June 28, 2012
Common Household Chemical Can Increase Child’s Risk for Eczema
(Ivanhoe Newswire) -- A new study exposes the danger of the chemical butylbenzyl phthalate (BBzP), a chemical found in the households of nearly 100 percent of the mothers studied. BBzP is often used in vinyl flooring and artificial leather, and it´s slowly released into home air. It can also increase a child's risk for developing eczema.
Eczema is characterized by dry, itchy red skin on the face, scalp, or extremities and is common in early childhood. "While hereditary factors, allergens, and exposure to tobacco smoke are known to contribute to the condition, our study is the first to show that prenatal exposure to BBzP is a risk factor," Allan C. Just, PhD, first author on the Mailman School study and currently a postdoctoral researcher at the Harvard School of Public Health, was quoted as saying.
It is unclear how BBzP can induce eczema. To find out, researchers looked at allergies as a possible cause. Children were tested for three common indoor allergens: cockroaches, dust mites, and mice, as well as for total IgE, a biomarker for an immune response to all allergens. However, they found no evidence of a link between BBzP exposure and allergy.
"We know allergies are a factor with some childhood eczema, but our data suggest that is not the case when BBzP is involved," senior author Rachel Miller, MD, Director of the Allergy and Immunology fellowship program and Associate Professor of Medicine (in Pediatrics) and Environmental Health Sciences, New York-Presbyterian Hospital/Columbia University Medical Center; and a Co-Deputy Director of the Columbia Center for Children's Environmental Health, was quoted as saying. "However, these are important findings, given that eczema is a common and uncomfortable disease of early childhood."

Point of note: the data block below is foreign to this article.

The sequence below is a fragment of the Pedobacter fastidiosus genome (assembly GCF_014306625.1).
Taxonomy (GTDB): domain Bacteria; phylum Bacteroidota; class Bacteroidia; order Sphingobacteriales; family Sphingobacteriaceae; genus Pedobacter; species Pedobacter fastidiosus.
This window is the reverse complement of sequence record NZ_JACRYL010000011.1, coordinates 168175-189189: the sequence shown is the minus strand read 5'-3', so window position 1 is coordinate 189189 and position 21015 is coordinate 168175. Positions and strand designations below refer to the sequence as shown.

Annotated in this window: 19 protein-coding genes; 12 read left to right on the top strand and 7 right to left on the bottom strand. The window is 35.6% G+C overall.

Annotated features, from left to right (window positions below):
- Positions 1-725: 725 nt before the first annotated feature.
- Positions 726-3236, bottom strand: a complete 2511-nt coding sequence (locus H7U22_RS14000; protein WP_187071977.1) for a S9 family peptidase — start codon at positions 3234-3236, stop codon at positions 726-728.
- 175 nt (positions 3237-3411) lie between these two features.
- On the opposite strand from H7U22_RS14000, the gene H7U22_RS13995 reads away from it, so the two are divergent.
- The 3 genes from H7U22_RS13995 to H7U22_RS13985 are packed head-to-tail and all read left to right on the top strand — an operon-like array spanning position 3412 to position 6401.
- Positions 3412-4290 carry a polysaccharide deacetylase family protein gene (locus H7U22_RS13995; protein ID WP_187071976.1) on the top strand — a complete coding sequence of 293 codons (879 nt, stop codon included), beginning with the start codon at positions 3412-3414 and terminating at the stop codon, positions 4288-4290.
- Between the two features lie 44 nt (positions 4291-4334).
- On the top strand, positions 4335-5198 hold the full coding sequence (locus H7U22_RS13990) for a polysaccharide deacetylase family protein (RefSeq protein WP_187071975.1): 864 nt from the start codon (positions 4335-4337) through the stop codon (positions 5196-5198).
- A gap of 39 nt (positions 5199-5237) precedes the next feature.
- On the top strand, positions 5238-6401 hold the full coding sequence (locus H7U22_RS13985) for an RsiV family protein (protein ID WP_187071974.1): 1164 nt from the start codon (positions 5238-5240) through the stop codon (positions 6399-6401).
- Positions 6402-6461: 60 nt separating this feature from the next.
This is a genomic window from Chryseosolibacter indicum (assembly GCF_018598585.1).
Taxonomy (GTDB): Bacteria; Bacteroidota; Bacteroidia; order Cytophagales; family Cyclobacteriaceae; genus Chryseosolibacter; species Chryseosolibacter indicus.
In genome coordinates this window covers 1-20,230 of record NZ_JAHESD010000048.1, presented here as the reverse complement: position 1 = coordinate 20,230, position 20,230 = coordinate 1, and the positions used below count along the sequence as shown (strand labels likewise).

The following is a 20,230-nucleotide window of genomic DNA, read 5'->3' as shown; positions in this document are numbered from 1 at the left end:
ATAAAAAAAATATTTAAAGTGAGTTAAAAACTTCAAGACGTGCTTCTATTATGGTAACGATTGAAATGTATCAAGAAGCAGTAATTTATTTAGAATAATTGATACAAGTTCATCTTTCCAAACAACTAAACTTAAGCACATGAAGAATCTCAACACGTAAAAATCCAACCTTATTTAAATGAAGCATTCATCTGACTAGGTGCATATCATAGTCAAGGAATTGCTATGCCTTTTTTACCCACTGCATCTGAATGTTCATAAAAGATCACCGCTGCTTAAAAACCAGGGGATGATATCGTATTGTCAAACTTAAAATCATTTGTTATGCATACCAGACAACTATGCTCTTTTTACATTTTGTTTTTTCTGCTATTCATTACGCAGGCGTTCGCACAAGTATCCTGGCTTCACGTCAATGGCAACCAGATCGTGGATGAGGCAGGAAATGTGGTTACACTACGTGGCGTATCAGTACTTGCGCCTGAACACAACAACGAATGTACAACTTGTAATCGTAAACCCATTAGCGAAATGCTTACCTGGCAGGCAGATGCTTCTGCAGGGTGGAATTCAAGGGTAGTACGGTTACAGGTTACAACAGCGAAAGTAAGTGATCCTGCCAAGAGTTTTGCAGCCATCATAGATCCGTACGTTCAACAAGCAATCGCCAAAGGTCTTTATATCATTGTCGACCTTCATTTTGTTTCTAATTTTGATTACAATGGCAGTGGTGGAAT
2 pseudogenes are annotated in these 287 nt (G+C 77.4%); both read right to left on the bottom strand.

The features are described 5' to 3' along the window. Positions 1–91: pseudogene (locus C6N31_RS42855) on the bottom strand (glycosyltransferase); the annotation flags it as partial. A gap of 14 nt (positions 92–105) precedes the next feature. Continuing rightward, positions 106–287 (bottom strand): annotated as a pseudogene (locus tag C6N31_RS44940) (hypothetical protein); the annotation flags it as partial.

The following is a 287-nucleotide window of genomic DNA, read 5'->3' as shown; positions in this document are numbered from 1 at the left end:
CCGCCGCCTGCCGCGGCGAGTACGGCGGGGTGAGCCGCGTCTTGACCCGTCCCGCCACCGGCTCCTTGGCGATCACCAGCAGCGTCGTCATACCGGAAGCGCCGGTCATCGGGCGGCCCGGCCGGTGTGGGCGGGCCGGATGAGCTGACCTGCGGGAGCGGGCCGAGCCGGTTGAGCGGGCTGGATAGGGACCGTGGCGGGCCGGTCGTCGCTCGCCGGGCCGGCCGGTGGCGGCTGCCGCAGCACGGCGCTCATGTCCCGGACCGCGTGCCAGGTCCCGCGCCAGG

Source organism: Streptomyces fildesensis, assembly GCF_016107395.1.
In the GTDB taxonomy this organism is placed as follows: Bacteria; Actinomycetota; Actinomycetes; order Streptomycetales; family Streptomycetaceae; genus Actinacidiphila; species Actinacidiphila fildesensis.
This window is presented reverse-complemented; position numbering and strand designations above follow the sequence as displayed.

Additionally, the researchers found that African-American mothers in the study were twice as likely as their Dominican-American counterparts to report their child´s diagnosis with eczema, but both groups had a similar association between BBzP exposure and the disease.
Study co-author Robin M. Whyatt, DrPH, Professor of Clinical Environmental Health Sciences and Co-Deputy Director of the Columbia Center for Children's Environmental Health, conducted previous research which found that exposure to BBzP and other phthalates was shown to delay motor skill development in young children and to increase risk for behavioral problems. Phthalates are also known to disrupt the body's endocrine system.
Source: Environmental Health Perspectives, June 2012